The first published opinion poll seems to have been in 1824, when the Harrisberg Pensylvanian newspaper correctly predicted the result of the US presidential election. Things have moved on a long way since then, and opinion polls have become a permanent part of the election landscape in most democratic countries.
But do the polls tell us anything useful? Well, up to a point, yes, they do.
The first thing about polls that puzzles people is how they can produce anything like accurate information when they canvas the voting intentions of only about 1,000 people – a tiny proportion of the population.
I like to use the analogy of cooking a large pan of soup. If you want to know how it tastes, you don’t have to eat the whole lot – a spoonful will do, as long as you’ve stirred the pot up properly. (And indeed the same size spoonful will do, whether you’re tasting a small pan or a huge vat.)
If you can get a sample of electors that’s representative of the whole electorate, you can ask them how they will vote and that will tell you, to a pretty good approximation, how the whole electorate will vote.
But you do have to do the equivalent of stirring up the soup. If you just skim a spoonful off the top, you’ll get whatever floats, and that might not represent the whole of the pan.
The poll conducted by US magazine Literary Digest for the 1936 presidential election is a classic example of what happens if you don’t stir. The publication asked about 10m people whether Alfred Landon or Franklin D Roosevelt would win, and about 2.4m replied. That is way bigger than the average opinion poll. Their results showed Landon well in the lead, but in fact Roosevelt won by a landslide. The problem was that the Literary Digest had asked (mainly) just its own readers, who were far from typical of the US electorate.
Since then, pollsters have been much more careful. These days, a typical opinion poll will involve asking maybe 1,000 or 2,000 carefully chosen people which party they intend to vote for. The people are chosen, as far as possible, to match the population of the area or country being polled, in terms of age, gender, some measure of social class, and probably other features such as work status (employed, unemployed, retired, and so on) and the region of the country where they live.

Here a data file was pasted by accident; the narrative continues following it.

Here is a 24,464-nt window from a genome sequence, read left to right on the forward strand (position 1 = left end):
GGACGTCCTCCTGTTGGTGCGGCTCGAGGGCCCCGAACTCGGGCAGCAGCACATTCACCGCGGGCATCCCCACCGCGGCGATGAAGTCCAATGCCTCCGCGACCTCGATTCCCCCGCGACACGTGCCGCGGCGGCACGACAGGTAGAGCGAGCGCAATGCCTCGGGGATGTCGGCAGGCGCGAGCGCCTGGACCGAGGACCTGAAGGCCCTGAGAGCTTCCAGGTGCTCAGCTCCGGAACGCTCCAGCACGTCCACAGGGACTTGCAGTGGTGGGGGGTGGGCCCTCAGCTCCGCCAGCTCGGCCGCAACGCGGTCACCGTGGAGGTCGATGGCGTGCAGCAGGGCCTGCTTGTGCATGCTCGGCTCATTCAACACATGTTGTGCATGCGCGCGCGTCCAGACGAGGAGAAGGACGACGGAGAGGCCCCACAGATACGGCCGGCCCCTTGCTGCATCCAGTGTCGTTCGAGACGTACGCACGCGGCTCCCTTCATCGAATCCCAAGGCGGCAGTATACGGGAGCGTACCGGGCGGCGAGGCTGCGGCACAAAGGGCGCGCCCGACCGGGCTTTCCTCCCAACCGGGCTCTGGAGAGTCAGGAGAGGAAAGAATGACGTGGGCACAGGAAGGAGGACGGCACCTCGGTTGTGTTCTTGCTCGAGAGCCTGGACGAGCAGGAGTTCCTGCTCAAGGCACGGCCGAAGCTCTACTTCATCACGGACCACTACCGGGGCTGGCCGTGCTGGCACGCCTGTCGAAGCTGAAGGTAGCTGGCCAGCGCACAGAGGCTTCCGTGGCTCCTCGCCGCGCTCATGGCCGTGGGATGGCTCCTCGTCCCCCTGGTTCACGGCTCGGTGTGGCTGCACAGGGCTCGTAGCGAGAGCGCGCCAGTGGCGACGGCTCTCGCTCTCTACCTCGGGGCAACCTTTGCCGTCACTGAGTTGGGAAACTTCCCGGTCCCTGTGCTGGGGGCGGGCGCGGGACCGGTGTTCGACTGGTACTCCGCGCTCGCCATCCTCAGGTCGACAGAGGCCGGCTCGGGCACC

Most of the polling organisations speak to their sample of electors either by telephone interviews or through websites.
The margin of error
There are several kinds of opinion poll results for an election. The commonest kind in the UK give the voting intentions for the whole of Great Britain. (Often Northern Ireland is left out of these “national” results, because politics works differently there.)
The pollster will publish the percentage of electors that say they will vote for each of the political parties, and will also give some idea of the margin of error attached to these percentages.
The margin of error is a way of reporting what’s called sampling error in the statistical trade. The point is that the pollsters didn’t ask everyone. They may have been unlucky with their sampling and just happened, by chance, to get rather fewer SNP supporters in their sample than are found in the whole electorate.
For a typical poll with 1,000 people, the margin of error would be about 3 percentage points. The exact meaning of this is a bit complicated – if a party is reported in a poll as having 34% of the national vote, with a margin of error of 3 percentage points, that means that there’s a high chance that the true percentage is somewhere between 31% and 37%, but it doesn’t even entirely exclude percentages outside that range.
Putting up the number of people polled will obviously tend to reduce the margin of error, but not as strongly as you might think. If you polled 2,000 people instead of 1,000, for instance, then (other things being equal) the margin of error would go down only from about 3% to about 2%.
A mug’s game?
Much more of a problem is that even a perfect set of poll results wouldn’t tell you the election result. To this extent it stops being like the soup. If you did eat the whole panful, you certainly would know exactly how the soup tastes, though the guests you’d cooked it for might be less than pleased.
If you could go out today and ask every elector in the UK how they are going to vote, that would give you some idea of the election result, and there would be no margin of error, but you still wouldn’t know the exact result. Some people will change their mind between now and the election. Some people will just not turn out to vote on election day. Some people won’t tell you the truth. Pollsters try to allow for these effects, but it’s not easy.